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(t) A famous Show of the Court of France in Wax-work.

These were the last Satires Mr. Pope wrote, except the new Dunciad, which was his last poetical Work of all; but before we enter into Discourse about that, it is proper that we omit not speaking of the Esay on Man, this Poem has a large Party of Admirers, and a large Party against it, it is addrels'd to the Lord Bolingbroke. As this is a very improper. Place and Time for Debate, we shall only tell the Matter generally contain'd in it, and the Principles it chiefly builds upon.

He desires his Friend Lælius, that is my Lord, to expatiate freely with him over all this Scene of Man, which is a very generous Way of thinking, Epistle the First, Line 4; by which Means he thinks there will be found Subject for Laughter, but Motive for Candour, and sufficient Argument to vindicate the Ways of God to Man. Line 16, he says, that of God or Man we can only reason from what we „know, that is, that there is an Extent of human Knowledge, and then immediately he checks the Searcher after Knowledge in ten Lincs together, From Line 34 to Line 44, he fays, that there is an infinite Chain of depending Beings, among which there must be such an one as Man, and that the

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Whatever is, is right,
That Reason, Passion, answer one great Aim,
That true Self-love and social are the fame,
'That Virtue only makes our Bliss below,
And all our Knowledge is ourselves to know.

We refer the Reader to the Essays, which upon the Whole seem to have been Notes collected from different Books, and by Mr. Pope turn’d into these fine Verses; for the Sentiments of different Authors differing in Opinion, we think may be easily trac’d; there has been a Commentary wrote on it, which is rejected by most Philosophers and Scholars, and is indeed a very mean Performance.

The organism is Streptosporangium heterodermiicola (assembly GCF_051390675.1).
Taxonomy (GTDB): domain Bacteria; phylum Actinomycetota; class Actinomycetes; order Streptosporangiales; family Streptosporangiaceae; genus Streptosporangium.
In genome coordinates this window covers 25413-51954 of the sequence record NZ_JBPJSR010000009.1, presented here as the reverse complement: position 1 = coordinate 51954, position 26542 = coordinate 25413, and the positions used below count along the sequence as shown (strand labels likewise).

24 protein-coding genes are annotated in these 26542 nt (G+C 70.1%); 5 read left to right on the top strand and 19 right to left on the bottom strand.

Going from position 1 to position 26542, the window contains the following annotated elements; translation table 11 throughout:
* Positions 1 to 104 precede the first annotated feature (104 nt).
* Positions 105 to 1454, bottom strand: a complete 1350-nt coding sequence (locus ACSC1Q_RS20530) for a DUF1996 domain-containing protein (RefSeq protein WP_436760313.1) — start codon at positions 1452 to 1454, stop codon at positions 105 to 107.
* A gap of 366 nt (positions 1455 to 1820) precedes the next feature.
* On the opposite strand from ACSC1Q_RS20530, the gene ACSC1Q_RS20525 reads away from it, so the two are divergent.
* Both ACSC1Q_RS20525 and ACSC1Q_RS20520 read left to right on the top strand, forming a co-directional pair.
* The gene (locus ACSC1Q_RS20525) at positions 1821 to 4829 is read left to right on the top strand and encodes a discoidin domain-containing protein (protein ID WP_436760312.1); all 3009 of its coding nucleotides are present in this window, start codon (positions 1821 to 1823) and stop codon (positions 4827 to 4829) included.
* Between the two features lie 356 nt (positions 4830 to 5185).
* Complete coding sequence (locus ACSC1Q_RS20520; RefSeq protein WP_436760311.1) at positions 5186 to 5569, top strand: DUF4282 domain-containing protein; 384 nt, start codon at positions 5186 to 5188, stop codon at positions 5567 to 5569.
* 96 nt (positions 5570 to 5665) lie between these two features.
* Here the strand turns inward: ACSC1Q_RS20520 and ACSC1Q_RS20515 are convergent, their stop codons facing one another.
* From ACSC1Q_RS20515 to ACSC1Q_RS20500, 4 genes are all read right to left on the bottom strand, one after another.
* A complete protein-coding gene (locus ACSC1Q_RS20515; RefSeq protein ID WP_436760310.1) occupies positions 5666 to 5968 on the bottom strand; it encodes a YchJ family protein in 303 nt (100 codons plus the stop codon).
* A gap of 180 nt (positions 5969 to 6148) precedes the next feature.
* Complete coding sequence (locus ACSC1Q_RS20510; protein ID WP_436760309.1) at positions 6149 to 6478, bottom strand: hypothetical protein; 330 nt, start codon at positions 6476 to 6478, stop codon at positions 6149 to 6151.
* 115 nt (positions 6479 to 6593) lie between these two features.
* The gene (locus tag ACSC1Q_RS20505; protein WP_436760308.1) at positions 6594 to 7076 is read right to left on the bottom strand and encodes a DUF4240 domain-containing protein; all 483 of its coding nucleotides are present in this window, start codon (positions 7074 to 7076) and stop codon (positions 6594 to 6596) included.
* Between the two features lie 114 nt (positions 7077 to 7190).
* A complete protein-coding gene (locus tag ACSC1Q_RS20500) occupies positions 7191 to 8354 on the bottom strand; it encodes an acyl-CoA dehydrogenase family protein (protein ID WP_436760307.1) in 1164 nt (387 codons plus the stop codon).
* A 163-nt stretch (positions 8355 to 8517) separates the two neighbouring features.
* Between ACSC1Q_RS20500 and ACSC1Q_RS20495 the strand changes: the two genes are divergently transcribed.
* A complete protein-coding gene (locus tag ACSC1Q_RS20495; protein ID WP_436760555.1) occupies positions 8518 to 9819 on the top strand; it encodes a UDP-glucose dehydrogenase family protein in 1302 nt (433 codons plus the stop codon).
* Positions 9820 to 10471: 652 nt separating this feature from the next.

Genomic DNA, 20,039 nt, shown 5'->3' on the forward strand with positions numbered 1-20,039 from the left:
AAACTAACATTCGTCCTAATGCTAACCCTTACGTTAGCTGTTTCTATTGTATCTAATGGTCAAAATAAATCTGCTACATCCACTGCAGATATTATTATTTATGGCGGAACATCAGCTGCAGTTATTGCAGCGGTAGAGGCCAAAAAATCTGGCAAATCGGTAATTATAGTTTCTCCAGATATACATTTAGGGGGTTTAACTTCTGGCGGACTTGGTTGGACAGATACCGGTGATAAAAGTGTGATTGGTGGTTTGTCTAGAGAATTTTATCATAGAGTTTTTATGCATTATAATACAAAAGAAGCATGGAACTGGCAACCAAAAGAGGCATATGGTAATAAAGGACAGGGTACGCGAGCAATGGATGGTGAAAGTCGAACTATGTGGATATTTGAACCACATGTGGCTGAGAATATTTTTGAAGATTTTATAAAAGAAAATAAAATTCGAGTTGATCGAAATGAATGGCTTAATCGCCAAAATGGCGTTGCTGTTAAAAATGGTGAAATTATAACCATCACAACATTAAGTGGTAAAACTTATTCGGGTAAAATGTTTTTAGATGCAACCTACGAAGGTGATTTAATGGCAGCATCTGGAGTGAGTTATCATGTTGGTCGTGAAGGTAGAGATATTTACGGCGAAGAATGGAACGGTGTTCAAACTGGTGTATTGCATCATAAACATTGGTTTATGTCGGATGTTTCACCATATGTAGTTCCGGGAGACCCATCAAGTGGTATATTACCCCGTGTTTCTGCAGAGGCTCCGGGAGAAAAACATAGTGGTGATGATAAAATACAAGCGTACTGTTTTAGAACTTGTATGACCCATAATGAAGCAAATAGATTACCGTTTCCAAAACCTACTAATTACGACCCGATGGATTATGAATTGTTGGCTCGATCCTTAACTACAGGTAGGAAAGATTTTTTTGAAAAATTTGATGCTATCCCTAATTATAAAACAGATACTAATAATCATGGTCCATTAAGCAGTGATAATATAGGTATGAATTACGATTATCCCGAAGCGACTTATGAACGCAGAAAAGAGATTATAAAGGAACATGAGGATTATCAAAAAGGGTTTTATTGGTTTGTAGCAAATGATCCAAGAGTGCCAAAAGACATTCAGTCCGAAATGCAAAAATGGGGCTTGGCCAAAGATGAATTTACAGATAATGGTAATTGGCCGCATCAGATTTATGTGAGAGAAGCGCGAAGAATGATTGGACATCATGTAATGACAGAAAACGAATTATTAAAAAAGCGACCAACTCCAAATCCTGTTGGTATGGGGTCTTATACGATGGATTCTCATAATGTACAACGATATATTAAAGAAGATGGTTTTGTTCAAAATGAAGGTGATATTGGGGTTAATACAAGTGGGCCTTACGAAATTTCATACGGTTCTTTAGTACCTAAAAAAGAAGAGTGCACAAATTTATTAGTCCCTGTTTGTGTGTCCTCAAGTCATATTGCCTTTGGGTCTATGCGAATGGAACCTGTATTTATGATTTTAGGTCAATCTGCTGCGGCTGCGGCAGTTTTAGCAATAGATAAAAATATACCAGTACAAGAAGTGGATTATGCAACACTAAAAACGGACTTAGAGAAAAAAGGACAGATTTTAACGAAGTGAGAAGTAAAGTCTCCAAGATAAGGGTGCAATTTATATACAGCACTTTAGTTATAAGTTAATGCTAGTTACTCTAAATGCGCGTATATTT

This Essay has been (tho’ but indifferently) tranNated into French, and a considerable Price has been offer'd a Gentleman here in England, who resided many Years in Italy, and has translated feveral Pieces out of Italian, to render it into that Language, but he has hitherto refus'd it; it would abundantly please the Jesuits, and the following eight Lines are of the College ::

Thus Nature gives us (let it check our Pride). The Virtue nearest to our Vice allied ; Reason the Biafs turns from Good to Ill, And Nero reigns a Titus if he will : The fiery Soul abhor'd in Cataline, In Decius charms, in Curtius is divine. The fame Ambition can destroy or save, And makes a Patriot as it makes a Knave.

When these Epistles were publish'd, they came out singly and without a Name. A little after the Appearance of the first, a certain Gentleman, who has attempted some Things in the poetical Waya particularly a Piece for Musick, which was perforg

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